Asia continues to position itself as a dominant investment and financial trading region as two firms report enhanced business relations. The GCC’s largest commodity derivatives trading venue, the Dubai Mercantile Exchange (DME), reported that is has signed a collaboration agreement with Bank of China (BoC). The move follows on from the DME’s developments with Chinese firm, Shanghai International Energy Exchange Corporation, last month. The move is expected to support Chinese firms doing business in UAE.
The DME and BoC are expected to work on joint projects under the new agreement that enhances trade and product development, furthermore, the two will work together to examine the feasibility of creating new financial products together and explore new financing solutions to support their mutual customers in the Middle East and Asian markets. The two institutions will also promote the development of close links between the financial and trading communities in Dubai and China, the firm reported in the official notification.
Chu Furong, Executive Manager, Financial Institutions, Bank of China, spoke about the firm’s partnership in the media briefing saying: “Bank of China is pleased to be working closely with DME to develop solutions that can benefit our mutual customers. Both Bank of China and DME are well placed to build on the recent strong growth in trading activity between Middle East and Asia and we look forward to further beneficial cooperation.”
Bank of China was the first Chinese origin bank to take up abode in the UAE, establishing a subsidiary, Bank of China Middle East (Dubai) limited, in 2012 in order to service the growing business links between the UAE and China. Chinese corporates have been developing their global business dealings as international commerce becomes vital for the sustainability of markets. The DME’s benchmark financial futures contract, the Oman crude oil futures contract, is heavily used by energy companies across Asia to manage their price risk and to procure physical crude oil supplies.
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Chinese banks have gradually been extending their footprint in the Middle East, BOC was joined by the Industrial & Commercial Bank of China in 2013 after it set up its operations in the country’s capital city, Abu Dhabi.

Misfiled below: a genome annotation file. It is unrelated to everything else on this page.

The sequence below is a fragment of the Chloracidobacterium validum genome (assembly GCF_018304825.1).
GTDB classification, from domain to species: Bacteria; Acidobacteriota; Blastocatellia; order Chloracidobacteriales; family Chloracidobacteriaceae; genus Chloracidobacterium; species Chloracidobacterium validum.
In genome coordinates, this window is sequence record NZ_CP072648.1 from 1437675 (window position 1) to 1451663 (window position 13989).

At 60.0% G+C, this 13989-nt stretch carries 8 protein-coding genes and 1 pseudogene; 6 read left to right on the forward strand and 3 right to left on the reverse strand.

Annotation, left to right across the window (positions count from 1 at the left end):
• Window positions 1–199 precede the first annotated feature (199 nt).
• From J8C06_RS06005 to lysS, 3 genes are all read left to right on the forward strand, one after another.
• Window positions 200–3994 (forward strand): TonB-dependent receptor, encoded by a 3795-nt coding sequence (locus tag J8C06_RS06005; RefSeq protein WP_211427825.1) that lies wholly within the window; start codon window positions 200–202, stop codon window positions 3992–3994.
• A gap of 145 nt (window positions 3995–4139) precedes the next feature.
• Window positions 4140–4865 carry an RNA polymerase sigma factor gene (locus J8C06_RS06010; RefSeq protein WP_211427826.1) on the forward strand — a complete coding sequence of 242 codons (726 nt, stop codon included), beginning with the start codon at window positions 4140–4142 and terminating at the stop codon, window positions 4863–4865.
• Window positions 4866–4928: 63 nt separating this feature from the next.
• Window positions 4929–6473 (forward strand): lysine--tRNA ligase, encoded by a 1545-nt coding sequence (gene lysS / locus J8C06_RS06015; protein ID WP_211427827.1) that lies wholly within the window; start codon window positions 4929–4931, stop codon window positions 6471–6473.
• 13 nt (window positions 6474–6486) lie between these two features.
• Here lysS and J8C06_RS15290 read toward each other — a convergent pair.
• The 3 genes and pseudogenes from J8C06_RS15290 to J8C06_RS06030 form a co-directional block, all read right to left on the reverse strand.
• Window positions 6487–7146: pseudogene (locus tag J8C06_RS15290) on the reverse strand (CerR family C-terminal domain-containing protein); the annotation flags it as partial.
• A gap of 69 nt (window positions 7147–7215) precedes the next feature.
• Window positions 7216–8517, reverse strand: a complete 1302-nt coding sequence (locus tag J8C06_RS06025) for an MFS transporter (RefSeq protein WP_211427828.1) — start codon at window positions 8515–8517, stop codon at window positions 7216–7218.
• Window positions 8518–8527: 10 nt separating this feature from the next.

Christopher Fix, Chief Executive of DME, commented in a statement saying: “This MoU with Bank of China reflects DME’s determination to develop additional products and services that can benefit our growing customer base in Asia. DME is proud to be working with such a prestigious partner as Bank of China and we are excited about the opportunities that will follow from this initial agreement.”
The DME offers a benchmark Crude Oil Futures contract which was launched in 2007. The DME Oman Crude Oil Futures Contract (OQD) is the world’s third crude oil benchmark. The OQD is a newcomer to the established energy markets, participants having seen a need for diversification as both WTI and Brent have been associated with certain economies, whereas the Oman Crude Oil contract reflects the wider global economy with a specific focus on Asia.
China and the UAE have been increasing their commerce and trade. The two countries have been cooperating across various spectrums in both oil and non-oil related arrangements. The Ministry of Finance in the UAE reported that bilateral trade between the UAE and China increased by almost 500 percent from $3.12 billion in 2002 to $18.3 billion in 2012.
Dubai’s GDP is expected to grow above the government’s expectation of 5%, Citibank’s analysts stating that they expect the international city to exceed six percent in growth. The city has seen a surge of investments post-Arab Spring, as investors and HNWI from vulnerable countries such as Syria, Egypt and Libya haave parked their capital in the local haven. Forex Magnates covered Dubai and its position as a regional FX hub in the QIR3.